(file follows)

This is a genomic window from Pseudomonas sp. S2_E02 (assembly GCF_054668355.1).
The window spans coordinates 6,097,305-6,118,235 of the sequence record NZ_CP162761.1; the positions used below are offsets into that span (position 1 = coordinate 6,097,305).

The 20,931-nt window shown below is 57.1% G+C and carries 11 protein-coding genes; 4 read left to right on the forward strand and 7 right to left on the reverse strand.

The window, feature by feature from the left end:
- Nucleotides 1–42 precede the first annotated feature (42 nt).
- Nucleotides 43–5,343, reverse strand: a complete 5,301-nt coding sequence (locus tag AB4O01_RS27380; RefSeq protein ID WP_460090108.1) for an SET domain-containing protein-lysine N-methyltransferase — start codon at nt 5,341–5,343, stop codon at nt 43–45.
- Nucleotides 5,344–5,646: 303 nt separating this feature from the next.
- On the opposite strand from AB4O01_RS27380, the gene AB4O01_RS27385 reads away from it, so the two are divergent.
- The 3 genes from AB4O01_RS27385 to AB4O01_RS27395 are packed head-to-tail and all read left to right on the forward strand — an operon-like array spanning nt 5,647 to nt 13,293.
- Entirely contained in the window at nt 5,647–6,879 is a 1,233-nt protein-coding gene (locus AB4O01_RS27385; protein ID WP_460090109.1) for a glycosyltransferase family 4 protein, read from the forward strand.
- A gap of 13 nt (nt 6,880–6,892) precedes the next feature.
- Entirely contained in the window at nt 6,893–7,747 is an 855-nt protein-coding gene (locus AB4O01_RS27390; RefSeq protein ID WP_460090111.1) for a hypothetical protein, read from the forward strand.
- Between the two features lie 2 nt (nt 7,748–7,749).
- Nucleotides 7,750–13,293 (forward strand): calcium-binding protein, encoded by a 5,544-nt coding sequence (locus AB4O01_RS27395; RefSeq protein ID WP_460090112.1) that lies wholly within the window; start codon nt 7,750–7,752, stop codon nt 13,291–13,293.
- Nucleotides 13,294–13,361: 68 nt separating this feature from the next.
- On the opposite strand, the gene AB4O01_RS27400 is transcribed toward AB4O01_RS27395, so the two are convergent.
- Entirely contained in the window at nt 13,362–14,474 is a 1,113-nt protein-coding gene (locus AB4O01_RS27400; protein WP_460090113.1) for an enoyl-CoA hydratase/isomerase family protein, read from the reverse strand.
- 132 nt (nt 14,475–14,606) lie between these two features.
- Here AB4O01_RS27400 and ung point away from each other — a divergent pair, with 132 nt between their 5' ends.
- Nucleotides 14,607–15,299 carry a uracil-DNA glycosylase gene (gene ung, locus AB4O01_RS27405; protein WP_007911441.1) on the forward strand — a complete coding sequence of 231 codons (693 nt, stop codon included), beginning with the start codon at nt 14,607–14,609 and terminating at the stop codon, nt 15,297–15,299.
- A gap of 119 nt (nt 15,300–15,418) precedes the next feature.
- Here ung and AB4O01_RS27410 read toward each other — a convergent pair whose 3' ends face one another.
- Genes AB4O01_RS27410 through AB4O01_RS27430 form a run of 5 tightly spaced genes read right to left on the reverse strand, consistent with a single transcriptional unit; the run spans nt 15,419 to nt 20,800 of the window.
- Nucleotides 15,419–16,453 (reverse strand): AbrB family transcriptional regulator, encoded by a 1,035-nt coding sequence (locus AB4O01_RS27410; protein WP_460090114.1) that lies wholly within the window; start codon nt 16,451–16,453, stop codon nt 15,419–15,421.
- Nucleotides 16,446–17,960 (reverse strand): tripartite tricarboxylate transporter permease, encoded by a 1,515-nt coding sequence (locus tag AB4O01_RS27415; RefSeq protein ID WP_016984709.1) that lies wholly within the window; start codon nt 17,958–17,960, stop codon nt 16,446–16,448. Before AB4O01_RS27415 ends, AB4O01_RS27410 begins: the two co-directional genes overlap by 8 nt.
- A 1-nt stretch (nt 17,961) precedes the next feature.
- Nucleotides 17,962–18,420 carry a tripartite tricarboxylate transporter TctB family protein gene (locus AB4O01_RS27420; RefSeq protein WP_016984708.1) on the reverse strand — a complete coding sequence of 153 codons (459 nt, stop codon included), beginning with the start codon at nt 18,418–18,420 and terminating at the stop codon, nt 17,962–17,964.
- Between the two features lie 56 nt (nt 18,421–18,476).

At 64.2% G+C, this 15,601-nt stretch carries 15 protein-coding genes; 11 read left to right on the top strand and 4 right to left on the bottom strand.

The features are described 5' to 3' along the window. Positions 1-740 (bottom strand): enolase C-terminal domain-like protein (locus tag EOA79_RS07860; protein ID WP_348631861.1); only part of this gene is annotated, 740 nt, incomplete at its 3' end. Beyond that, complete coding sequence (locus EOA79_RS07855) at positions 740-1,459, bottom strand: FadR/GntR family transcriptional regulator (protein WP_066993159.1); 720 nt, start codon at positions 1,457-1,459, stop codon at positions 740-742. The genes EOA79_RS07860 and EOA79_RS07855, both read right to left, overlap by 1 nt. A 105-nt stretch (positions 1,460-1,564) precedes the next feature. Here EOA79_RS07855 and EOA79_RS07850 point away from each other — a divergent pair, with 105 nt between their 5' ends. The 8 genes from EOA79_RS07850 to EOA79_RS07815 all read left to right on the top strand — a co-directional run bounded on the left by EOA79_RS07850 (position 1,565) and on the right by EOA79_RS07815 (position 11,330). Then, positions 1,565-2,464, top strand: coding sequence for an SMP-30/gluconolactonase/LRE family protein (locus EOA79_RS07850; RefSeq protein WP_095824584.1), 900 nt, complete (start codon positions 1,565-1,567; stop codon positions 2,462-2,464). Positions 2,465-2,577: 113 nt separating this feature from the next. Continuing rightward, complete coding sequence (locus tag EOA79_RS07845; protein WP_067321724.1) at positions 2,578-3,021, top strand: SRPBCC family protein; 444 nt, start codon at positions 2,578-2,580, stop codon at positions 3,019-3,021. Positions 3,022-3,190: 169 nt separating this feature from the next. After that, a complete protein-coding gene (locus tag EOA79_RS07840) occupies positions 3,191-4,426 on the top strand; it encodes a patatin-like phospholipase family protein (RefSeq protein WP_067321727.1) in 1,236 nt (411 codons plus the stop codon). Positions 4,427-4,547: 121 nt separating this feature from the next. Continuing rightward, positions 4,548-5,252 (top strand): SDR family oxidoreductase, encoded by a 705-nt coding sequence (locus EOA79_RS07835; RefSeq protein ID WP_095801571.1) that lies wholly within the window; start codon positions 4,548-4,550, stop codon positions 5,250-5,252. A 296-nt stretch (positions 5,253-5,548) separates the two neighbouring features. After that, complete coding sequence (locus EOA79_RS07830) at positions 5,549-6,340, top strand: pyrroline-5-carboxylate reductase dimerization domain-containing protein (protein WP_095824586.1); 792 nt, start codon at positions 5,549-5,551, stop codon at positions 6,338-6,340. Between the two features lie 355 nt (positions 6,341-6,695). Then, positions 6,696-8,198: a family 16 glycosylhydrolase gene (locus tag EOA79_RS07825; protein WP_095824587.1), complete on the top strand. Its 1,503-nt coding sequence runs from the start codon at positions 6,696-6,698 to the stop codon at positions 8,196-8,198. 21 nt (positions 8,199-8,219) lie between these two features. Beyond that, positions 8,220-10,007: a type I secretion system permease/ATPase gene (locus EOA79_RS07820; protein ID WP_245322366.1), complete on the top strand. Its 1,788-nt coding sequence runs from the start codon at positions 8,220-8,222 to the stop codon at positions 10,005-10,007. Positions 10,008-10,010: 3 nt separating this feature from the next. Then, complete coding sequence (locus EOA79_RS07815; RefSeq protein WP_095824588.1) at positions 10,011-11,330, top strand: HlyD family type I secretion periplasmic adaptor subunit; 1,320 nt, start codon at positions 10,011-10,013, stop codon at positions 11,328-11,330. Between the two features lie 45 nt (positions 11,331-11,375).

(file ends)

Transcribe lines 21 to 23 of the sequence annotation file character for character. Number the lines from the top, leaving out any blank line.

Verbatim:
- A gap of 119 nt (nt 15,300–15,418) precedes the next feature.
- Here ung and AB4O01_RS27410 read toward each other — a convergent pair whose 3' ends face one another.
- Genes AB4O01_RS27410 through AB4O01_RS27430 form a run of 5 tightly spaced genes read right to left on the reverse strand, consistent with a single transcriptional unit; the run spans nt 15,419 to nt 20,800 of the window.